As an educational reinforcement center, Safe Passage is focused on giving students the opportunity to attend school and the resources they need to succeed there. Public schools in Guatemala only run for half the day and primarily use rote memorization to teach their large classes. In a class of 50 students, it is easy for a first grader who cannot read to go unnoticed.
Safe Passage strives to give these children the attention they need, but with kids from up to 12 different schools in some classrooms, sometimes they need a little extra help. That’s where the tutoring program and volunteer Mac Philips come in. The Chicago native began his stint at Safe Passage as a first grade classroom assistant in July 2011. After observing that several of his students had spent a year in first grade without learning how to read, he decided to do something about it. He says the problem is that, “some kids get behind and don’t have the resources or ability to catch up on their own.”
Mac spent all of February and March in the classrooms trying to get a good feel for which students could benefit most from tutoring. The kids were selected through classroom observations and speaking with teachers and classroom volunteers.Most are in first or seventh grade. From the outset, Mac was asked to focus on these ages by the administration. First grade is a critical time, as this might be the first time a child is ever in a classroom setting and they are being introduced to basic phonics and arithmetic. Seventh grade is the big step after finishing primary school and the young teens are faced with more homework than ever before. In offering tutoring to kids at these levels we hope to offer them the support they need to be successful.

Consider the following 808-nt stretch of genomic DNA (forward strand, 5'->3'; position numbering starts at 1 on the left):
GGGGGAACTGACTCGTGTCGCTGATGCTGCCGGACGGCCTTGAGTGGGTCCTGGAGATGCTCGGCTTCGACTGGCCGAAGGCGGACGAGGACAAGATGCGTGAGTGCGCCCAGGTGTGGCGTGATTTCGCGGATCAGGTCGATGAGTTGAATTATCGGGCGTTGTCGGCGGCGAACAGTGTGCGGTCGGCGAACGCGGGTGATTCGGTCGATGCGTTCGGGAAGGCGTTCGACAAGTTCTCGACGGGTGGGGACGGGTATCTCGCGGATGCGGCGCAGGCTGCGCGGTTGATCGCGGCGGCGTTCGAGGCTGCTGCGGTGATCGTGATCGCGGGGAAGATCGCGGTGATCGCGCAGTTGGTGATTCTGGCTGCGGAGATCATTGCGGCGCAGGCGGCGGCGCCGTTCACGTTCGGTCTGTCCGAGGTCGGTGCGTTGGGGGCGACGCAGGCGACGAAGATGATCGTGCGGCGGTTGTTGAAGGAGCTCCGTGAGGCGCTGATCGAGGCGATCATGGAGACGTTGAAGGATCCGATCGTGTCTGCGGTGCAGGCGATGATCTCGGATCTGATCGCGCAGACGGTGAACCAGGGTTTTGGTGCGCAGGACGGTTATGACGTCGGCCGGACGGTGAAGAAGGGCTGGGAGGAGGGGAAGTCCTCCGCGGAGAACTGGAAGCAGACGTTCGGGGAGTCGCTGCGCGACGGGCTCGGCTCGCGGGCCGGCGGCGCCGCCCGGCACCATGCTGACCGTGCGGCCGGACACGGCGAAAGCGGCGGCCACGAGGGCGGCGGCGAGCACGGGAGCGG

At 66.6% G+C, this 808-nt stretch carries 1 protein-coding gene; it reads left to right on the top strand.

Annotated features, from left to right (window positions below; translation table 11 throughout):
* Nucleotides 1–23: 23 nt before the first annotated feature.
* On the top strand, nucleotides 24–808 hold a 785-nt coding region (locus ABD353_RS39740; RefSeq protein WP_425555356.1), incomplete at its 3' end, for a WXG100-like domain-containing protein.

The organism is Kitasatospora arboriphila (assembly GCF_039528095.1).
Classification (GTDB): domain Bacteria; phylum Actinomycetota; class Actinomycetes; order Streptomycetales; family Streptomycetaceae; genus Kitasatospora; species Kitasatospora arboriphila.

When asked about the best part about starting this program, Mac says it has been, “Seeing kids who couldn’t recognize more than 3 letters when I started with them now being able to read fluently.” Conversely, he says that the hardest part has been working with the teenagers. “Getting them to focus on their studies and helping them realize that going to class, doing their homework, and keeping at it is just as important all of the other things that teenagers deem important has been the biggest challenge,” continues Mac.
Fabiola, a 5th grade student, began working with Mac with a few of her peers after having failed 4 subjects last quarter. After focusing on a variety of math topics in her tutoring sessions she happily reports that this quarter she passed math! First grader, Heidi Rubi, started working with Mac upon matriculating at Safe Passage. She says, “Each day first I write my first name and then I write my last name, then we read, do addition, and subtraction.” Her favorite part of
tutoring is when they play games!
In the future we hope to develop the program further so that more kids at Safe Passage can receive individual attention and further develop basic literacy and math skills to help make them more self-sufficient. If you think you or someone you know would be interested in becoming a tutor at Safe Passage please contact us (information below). The main requirements are that the person must enjoy working with kids, must be able to control a class of maximum 3 students, and must have an intermediate- to-advanced level of Spanish. A modest housing allowance will be available to those who make a commitment of 6 months or more. Please see www.safepassage.org/volunteers for information on how to apply. With questions about the volunteer program, please write to firstname.lastname@example.org. With questions specifically regarding tutoring, please write to email@example.com.